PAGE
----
Stinger. That vehicle name has special meaning to most supercar performance historians. It was the moniker selected by Don Yenko to create a batch of SCCA-legal road racing Corvairs in late 1965 for the 1966 season. With Kasey Vandenberg's rare '67 example of COPO/Stinger technology now restored to its prime, the time has come to shed some light on a very rare Chevrolet package.
Yenko, who had established himself as one of the best semi-pro sports car drivers of the early '60s in Corvettes, used his connections with Detroit to get his special batch of the little compact Corsas built for delivery to his family dealership in Canonsburg, Pennsylvania; he needed to build 100 of them to be legal for competition.
While some of the conversion work to make the Stingers into legal Sports Production class entries was done on-site, Yenko's friends at GM used the Central Office Production Order (COPO) system to get some unique items put on these cars that did not go on any other assembly-line Corvairs. This included COPO 9513A, the 3.89:1-gear differential, which was otherwise only an over-the-counter option, and COPO 9861E, a dual-reservoir master cylinder that is now believed to have come out of the Cadillac parts book. This was the first dual master cylinder in any Chevrolet ever.
All the '66 cars were delivered in Ermine White paint-this and an optional blue stripe were mandated as the U.S. manufacturer color combination by the SCCA sanctioning body (which is why R-code Shelbys came the same way), and the stripes were added after delivery. Also, since the rules said any four-seat car would be classified as a sedan, all '66 Stingers were delivered to their owners with a carpeted board in place of the backseat so they would be ruled as true Sports Production models.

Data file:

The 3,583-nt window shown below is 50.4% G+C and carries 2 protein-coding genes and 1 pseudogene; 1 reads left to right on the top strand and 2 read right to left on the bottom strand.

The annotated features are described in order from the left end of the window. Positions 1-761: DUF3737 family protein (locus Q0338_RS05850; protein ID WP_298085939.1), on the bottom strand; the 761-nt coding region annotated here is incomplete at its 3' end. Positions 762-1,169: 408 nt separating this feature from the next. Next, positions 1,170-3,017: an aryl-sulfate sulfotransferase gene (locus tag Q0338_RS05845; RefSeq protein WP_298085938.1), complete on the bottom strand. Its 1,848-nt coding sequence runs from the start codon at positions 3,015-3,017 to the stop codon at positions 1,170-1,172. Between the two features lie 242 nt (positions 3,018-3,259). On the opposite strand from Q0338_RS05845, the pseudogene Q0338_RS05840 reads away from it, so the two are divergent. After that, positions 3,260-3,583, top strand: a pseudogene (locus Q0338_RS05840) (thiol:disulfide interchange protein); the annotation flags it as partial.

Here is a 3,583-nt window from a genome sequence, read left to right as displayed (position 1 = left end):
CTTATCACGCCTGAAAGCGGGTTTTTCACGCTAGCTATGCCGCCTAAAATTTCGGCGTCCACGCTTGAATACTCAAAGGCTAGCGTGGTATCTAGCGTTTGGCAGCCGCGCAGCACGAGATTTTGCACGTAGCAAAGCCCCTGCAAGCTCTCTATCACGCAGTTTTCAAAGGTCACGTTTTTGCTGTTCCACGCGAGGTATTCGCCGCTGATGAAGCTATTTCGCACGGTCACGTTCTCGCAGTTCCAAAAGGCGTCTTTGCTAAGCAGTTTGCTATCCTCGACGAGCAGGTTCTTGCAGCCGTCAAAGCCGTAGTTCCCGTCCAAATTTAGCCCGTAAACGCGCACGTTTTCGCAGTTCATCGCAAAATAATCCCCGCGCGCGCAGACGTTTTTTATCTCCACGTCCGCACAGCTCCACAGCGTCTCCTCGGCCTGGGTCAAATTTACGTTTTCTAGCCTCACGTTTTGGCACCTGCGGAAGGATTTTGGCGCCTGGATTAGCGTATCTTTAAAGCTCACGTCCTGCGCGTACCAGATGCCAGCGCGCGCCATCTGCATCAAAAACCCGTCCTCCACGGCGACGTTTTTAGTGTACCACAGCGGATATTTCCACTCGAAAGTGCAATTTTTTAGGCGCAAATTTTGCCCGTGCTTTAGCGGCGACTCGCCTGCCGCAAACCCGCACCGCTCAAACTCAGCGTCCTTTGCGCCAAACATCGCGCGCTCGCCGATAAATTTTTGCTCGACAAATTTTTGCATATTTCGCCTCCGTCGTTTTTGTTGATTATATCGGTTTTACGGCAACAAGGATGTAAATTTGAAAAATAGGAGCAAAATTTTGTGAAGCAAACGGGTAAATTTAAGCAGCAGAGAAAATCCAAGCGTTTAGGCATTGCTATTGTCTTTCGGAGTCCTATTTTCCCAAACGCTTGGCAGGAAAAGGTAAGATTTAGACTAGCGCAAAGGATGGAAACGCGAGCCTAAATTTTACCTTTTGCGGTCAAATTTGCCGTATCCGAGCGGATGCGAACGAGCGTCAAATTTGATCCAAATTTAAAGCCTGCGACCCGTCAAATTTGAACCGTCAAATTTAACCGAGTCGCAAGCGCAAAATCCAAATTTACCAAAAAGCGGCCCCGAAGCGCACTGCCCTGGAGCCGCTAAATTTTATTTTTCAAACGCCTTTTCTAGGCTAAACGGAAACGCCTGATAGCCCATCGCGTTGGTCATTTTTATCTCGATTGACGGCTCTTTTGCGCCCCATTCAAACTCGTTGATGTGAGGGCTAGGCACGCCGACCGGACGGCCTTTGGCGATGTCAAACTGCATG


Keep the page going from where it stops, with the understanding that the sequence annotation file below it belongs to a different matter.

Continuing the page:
Other custom mods to the '66s included fiberglass rear landau window inserts, fiberglass rear decklid over the engine with fresh air scoops, Stinger logos and trim, and engine upgrades including headers and internal pieces. Other standard parts from the factory included the 140-horse flat-six engine, four-speed transmission, fast-ratio steering, and suspension upgrades. In its mildest form, the Stinger offered 160 hp at the flywheel in an approximately 2,200-pound package.
Delivered in December 1965, Yenko had but a month to get the 100 cars prepared, but his dealership did it. Yenko also established a network of associated dealers that April to help with nationwide distribution. Though up against the dominant Triumphs in the D class, seasoned drivers in the hot Vairs were good enough to take home several big season-long Regional titles. One of them, Jerry Thompson, would go on to win the 1967 SP championship in the Stinger brand's final year of production.
And that brings us to the car seen here. With the new Camaro and Trans-Am racing in the spotlight, the Stinger Sports Production program was scaled back in 1967 by Yenko. After all, the Z/28 was a race-ready package (though availability was an issue that first year), and he was laying the groundwork for 427-inch L72-engined Camaros. One of the dealerships that Yenko was associated with was Dana Chevrolet in South Gate, California, as Don occasionally drove as a substitute for manager Dick Guldstrand, another noted Corvette pilot.
The sands of time get a little misty here. No one has been able to verify for certain by whom and how those first 427 Camaros for resale were formulated; what can be stated for certain is that Dana was involved in that process at least as early as the Yenko and Nickey franchises. But we are focused on the Stinger; here is what happened to that.